|Location:||Monticello, Charlottesville, VA, United States|
|Occupation Dates:||c. 1801-1810. Phasing and mean ceramic dates can be found on the Chronology page.|
|Excavator(s):||William Boyer; William Kelso.|
|Dates excavated:||1981, 1989-1991.|
The Stewart-Watkins site is named for its two primary occupants: William Stewart, a blacksmith, and Elisha Watkins, a carpenter. Historical evidence suggests that Stewart, along with his family, began living there in 1801 (Betts 1987: 425, 444 and Oberg 2008: 676). It is likely, however, that the domestic structure was constructed as much as a year earlier for Mr. Powel, a blacksmith and nailer who himself never actually resided at Monticello. The site appears to have been abandoned, and the building was probably dismantled following Watkins’ departure in 1810 (Heath 1991b:3).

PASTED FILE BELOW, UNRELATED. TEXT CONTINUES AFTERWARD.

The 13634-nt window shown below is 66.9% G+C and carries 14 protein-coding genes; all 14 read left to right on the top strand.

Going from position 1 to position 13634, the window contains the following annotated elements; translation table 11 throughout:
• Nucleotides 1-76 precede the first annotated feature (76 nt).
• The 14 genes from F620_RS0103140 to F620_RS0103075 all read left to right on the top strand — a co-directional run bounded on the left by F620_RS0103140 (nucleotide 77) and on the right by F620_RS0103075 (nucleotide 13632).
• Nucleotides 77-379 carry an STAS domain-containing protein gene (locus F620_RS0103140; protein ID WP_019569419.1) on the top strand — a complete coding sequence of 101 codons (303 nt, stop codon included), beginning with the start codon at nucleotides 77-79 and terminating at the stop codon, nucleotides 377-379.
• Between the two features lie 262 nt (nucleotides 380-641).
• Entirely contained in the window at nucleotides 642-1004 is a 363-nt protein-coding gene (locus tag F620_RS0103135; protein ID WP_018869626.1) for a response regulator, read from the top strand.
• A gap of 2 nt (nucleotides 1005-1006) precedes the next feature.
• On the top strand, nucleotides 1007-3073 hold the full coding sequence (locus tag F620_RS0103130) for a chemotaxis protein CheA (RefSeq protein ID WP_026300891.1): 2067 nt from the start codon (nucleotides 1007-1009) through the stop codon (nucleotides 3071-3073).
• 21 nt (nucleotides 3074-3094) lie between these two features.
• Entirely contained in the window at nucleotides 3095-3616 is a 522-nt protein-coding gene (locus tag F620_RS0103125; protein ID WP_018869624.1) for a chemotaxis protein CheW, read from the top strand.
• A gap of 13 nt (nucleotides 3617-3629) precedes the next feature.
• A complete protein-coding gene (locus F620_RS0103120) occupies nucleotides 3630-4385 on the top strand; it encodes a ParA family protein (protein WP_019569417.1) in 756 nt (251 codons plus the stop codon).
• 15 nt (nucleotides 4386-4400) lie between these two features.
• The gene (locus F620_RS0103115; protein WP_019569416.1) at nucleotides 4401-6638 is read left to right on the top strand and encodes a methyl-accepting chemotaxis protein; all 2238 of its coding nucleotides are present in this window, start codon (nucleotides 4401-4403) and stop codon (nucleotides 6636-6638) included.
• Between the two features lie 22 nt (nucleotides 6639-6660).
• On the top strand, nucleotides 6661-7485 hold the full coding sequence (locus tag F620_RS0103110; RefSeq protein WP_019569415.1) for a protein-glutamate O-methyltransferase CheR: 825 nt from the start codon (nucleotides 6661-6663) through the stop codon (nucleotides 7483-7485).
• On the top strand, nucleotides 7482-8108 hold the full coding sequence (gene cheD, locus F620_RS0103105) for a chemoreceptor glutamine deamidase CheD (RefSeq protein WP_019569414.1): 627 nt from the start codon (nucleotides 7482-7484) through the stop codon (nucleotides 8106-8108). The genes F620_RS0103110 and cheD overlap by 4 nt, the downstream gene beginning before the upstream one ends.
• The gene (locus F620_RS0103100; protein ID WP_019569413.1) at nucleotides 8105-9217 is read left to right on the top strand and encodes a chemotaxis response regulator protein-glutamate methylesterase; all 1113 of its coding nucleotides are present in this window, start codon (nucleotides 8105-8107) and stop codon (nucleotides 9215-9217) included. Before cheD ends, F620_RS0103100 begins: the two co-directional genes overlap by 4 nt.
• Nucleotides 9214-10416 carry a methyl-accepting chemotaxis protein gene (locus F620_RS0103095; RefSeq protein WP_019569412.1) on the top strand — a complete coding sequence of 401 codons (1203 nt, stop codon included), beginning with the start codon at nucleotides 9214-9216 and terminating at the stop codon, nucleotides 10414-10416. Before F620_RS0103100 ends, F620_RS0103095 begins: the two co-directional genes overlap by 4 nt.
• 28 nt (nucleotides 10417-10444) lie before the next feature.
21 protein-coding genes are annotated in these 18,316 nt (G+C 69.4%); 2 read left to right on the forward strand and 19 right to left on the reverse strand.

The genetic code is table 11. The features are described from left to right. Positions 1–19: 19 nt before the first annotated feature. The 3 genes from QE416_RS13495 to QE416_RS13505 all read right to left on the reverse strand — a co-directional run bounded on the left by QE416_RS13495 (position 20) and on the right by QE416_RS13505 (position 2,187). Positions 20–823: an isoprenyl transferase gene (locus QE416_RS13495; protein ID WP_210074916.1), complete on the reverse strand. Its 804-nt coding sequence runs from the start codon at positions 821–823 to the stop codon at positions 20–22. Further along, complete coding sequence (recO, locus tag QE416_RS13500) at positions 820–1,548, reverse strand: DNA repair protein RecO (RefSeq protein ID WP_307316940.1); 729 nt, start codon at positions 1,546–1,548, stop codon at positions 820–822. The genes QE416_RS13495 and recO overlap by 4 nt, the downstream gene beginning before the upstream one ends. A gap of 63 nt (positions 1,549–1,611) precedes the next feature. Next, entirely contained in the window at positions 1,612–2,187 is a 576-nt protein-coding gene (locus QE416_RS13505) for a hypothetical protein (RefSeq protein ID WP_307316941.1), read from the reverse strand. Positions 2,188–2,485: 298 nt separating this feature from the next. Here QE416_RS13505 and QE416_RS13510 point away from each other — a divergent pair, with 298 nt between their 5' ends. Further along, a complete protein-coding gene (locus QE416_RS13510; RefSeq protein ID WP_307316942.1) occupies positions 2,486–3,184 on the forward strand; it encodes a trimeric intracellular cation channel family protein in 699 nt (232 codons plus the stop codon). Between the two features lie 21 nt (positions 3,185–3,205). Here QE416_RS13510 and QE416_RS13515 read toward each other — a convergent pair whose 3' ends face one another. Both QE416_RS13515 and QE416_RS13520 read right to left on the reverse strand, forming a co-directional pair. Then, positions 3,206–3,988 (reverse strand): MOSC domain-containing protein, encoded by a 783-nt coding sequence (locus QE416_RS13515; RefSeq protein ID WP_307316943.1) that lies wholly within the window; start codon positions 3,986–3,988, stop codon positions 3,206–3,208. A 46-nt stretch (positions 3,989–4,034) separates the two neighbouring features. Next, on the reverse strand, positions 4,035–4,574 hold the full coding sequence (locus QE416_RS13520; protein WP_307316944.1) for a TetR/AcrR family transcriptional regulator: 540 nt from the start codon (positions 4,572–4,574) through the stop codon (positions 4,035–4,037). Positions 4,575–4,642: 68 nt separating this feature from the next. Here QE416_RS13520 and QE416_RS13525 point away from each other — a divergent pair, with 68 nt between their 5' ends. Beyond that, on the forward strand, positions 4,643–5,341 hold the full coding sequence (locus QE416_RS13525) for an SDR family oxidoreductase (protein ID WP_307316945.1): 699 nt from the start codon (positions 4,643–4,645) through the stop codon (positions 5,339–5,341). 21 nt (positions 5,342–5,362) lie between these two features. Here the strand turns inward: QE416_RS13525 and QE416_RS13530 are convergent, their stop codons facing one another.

Stewart-Watkins is located on the southern slope of Monticello Mountain approximately 40 feet north of Monticello’s third roundabout and approximately 650 feet south-southwest of the western end of Mulberry Row. The domestic structure lies at the center of a more extensive artifact scatter. This building was likely of log construction with a stone foundation. Additional architectural remains include a stone and brick chimney base (F13), a stone hearth (F14), the possible remains of one or more fallen stone chimney (F02 & F03), and a large cellar (F01).